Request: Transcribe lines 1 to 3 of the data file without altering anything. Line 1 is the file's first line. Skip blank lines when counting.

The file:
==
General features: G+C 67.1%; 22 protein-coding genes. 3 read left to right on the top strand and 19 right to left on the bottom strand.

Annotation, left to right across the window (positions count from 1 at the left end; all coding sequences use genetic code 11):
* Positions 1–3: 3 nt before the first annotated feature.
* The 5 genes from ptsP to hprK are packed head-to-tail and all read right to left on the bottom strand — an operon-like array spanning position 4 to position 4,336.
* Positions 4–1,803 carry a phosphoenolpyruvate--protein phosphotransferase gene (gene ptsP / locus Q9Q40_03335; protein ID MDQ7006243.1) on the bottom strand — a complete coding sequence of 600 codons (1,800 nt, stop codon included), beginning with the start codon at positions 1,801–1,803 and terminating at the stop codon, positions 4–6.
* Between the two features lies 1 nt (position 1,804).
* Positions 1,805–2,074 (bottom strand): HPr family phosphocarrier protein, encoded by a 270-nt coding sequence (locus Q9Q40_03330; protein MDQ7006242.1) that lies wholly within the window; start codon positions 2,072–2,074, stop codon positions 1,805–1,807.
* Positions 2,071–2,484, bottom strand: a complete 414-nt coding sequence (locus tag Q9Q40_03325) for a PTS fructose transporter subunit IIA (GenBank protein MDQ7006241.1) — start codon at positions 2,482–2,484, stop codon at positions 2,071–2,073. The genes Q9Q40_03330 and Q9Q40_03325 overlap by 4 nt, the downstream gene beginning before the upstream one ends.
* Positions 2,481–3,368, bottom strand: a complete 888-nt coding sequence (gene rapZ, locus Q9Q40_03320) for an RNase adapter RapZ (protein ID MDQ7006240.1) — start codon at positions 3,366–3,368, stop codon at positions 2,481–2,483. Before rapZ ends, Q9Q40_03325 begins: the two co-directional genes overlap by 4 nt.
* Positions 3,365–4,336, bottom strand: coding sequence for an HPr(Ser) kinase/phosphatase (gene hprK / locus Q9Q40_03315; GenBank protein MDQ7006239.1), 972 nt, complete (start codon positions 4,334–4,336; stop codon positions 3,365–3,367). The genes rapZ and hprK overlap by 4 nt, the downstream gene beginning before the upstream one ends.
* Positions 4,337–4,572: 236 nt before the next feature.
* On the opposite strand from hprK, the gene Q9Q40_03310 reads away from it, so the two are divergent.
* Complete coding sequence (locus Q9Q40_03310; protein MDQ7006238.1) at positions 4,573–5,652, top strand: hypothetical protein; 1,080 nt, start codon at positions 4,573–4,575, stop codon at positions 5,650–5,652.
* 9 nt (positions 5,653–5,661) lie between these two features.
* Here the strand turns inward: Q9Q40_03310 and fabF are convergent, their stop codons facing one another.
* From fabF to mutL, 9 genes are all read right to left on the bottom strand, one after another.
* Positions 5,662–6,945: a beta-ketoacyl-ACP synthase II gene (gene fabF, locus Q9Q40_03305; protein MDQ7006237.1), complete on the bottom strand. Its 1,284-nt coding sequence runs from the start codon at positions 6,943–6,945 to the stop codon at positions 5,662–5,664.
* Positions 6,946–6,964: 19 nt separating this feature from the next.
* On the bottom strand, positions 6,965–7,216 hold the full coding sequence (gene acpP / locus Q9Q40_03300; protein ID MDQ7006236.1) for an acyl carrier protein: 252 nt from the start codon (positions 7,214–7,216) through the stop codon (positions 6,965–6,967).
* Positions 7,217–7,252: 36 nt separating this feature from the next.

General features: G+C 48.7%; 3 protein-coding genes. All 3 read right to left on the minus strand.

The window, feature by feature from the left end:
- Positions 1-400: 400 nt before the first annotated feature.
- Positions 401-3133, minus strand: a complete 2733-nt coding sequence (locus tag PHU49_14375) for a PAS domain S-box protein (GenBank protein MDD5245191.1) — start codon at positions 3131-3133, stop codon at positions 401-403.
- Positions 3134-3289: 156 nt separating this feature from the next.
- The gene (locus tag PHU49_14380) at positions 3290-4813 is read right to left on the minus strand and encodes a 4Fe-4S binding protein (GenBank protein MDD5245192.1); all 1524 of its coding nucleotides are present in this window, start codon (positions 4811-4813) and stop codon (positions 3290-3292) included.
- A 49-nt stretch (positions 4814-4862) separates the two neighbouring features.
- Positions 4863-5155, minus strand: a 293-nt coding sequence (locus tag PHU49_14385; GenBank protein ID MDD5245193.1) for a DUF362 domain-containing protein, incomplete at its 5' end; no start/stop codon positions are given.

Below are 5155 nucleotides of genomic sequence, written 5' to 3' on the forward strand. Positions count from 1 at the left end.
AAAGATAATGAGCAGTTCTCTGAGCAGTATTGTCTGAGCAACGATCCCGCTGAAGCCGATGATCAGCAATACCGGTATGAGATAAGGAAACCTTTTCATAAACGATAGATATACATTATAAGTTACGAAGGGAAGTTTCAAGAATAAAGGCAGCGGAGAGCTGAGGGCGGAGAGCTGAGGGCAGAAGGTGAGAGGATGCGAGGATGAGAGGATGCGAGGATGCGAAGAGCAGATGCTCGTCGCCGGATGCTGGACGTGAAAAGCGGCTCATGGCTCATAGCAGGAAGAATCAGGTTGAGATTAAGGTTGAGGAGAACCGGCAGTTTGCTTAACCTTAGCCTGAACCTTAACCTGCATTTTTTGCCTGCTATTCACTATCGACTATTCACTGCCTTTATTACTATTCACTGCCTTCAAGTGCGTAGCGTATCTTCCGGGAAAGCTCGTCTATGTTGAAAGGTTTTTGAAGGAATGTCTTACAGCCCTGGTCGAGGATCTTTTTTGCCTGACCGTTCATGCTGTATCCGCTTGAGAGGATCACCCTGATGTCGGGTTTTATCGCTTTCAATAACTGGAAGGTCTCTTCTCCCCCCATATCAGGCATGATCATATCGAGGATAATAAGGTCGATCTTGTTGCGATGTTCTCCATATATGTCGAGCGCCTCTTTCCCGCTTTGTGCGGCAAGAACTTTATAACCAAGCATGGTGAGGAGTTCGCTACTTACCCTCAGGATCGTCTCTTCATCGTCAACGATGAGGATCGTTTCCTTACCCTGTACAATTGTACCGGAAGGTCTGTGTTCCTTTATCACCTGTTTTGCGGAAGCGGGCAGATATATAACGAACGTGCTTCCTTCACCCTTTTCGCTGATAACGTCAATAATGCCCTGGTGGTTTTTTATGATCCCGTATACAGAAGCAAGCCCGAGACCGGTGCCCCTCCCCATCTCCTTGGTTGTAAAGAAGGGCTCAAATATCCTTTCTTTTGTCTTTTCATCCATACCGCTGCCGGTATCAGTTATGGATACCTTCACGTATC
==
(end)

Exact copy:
General features: G+C 67.1%; 22 protein-coding genes. 3 read left to right on the top strand and 19 right to left on the bottom strand.

Annotation, left to right across the window (positions count from 1 at the left end; all coding sequences use genetic code 11):
* Positions 1–3: 3 nt before the first annotated feature.